They’re not bad kids. This might be one of my favorite groups I’ve ever had. They struggle with adversity, and that’s a byproduct of our society today. I think we are a reflection of our culture today. Not to get too deep.” Masiello said.
Masiello’s statement was definitive, controversial, and aggressive. It shook-up Jasper nation, and when it went viral, it shook-up many Manhattan College Alum. Many of these alumni voiced their opinions on social media, or like Natalie Sullivan ‘14, through The Quadrangle.
Many of those opinions, including Sullivan’s were combative towards the Masiello’s comments. They felt the coach was out of line in what he said, and was misrepresenting the school as well as its alumni
With the intent to further investigate the roots of these comments, and the overall image of the school, The Quadrangle spoke with school president Brennan O’Donnell, Ph.D. For those concerned alumni, O’Donnell had a confident – but vague – answer to the questions of how the situation was handled.
“We took the situation seriously, and decided to address it internally was the appropriate way.” O’Donnell said.
From there The Quadrangle was directed to the office of head athletic director Marianne O’Reilly. She re-affirmed what the president had said; as well as her confidence in Masiello. As an alumnus of the school herself, O’Reilly connected with the emotion communicated to Sullivan’s letter to The Quadrangle.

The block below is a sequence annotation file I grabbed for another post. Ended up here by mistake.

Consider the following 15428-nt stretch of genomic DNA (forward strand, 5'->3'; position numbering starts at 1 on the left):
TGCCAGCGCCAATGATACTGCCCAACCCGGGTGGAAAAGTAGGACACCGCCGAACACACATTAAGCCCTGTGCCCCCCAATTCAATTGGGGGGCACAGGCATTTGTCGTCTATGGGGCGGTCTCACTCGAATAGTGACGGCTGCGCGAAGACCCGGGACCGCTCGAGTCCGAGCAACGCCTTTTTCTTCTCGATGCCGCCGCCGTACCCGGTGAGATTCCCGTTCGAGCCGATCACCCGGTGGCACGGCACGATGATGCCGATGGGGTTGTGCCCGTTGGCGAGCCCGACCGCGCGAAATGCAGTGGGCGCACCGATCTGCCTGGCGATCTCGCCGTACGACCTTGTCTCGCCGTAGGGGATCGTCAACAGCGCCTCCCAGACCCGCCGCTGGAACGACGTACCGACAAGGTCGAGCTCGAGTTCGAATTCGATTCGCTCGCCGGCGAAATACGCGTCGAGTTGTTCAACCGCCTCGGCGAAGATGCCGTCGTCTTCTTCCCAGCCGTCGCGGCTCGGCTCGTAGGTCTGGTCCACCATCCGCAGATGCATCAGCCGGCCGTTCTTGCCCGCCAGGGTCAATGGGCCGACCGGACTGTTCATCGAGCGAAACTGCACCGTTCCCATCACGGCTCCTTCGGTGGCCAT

“I don’t think he meant anything maliciously,” O’Reilly said, “I think in reflection, he mis-stepped, he misspoke, he should have been more focused on the team.”
Manhattan’s Sports Information Directors office maintains that O’Reilly’s statement represents the position of the entire athletic department, and declined The Quadrangle the opportunity to question Masiello his comments.
The second half of the season did not prove to be much more rewarding then the first for the Jaspers. They struggled, showed flashes of brilliance, but also of inexperience; as the team stumbled into their last place finish after being blown-out in the final game of the season at Iona.
One of the bright spots towards the end of the season was the emergence of Aaron Walker Jr. The freshman from Brooklyn, NY averaged 15.8 points and 3.0 assists in the team’s last four contests of the season.
More importantly, Walker Jr. earned the trust of his head coach by the end of the season. When the game was on the line in their loss to the Rider Broncs in the MAAC tournament, Masiello wanted the ball in Walker Jr.’s hands, and on the biggest stage, the freshman almost helped Manhattan complete a heroic comeback.
“I feel like I learned a lot from everything that’s happened this year, and I’m just looking forward to next year.” Walker Jr. said, after the teams loss last week.
As the team enters the off season, they will only be graduating senior guard Tyler Wilson. A player who Masiello greatly adores, Wilson took sole possession of fifth among the schools all-time assists leaders in his final game. In addition to that, he walks away from Manhattan basketball a two time MAAC champion, and an idolized team leader.
Next season, the Jaspers will be led by the return of a healthy fifth-year-senior Rich Williams. They will also be graduating Zane Waterman, Calvin Crawford, Ahmed Ismail, Zavier Turner, and Zavier Peart; so long as they all return.
According to Masiello, the experience his team endured this season was necessary, and he is confident that his guys will build off their bitter loss to Rider to come back stronger next season.
“Unfortunately, sometimes you have to go through this.” Masiello said, “I’m not worried about the basketball, I’m worried about us as people growing. And I believe they’ll do that so I’m optimistic about it.”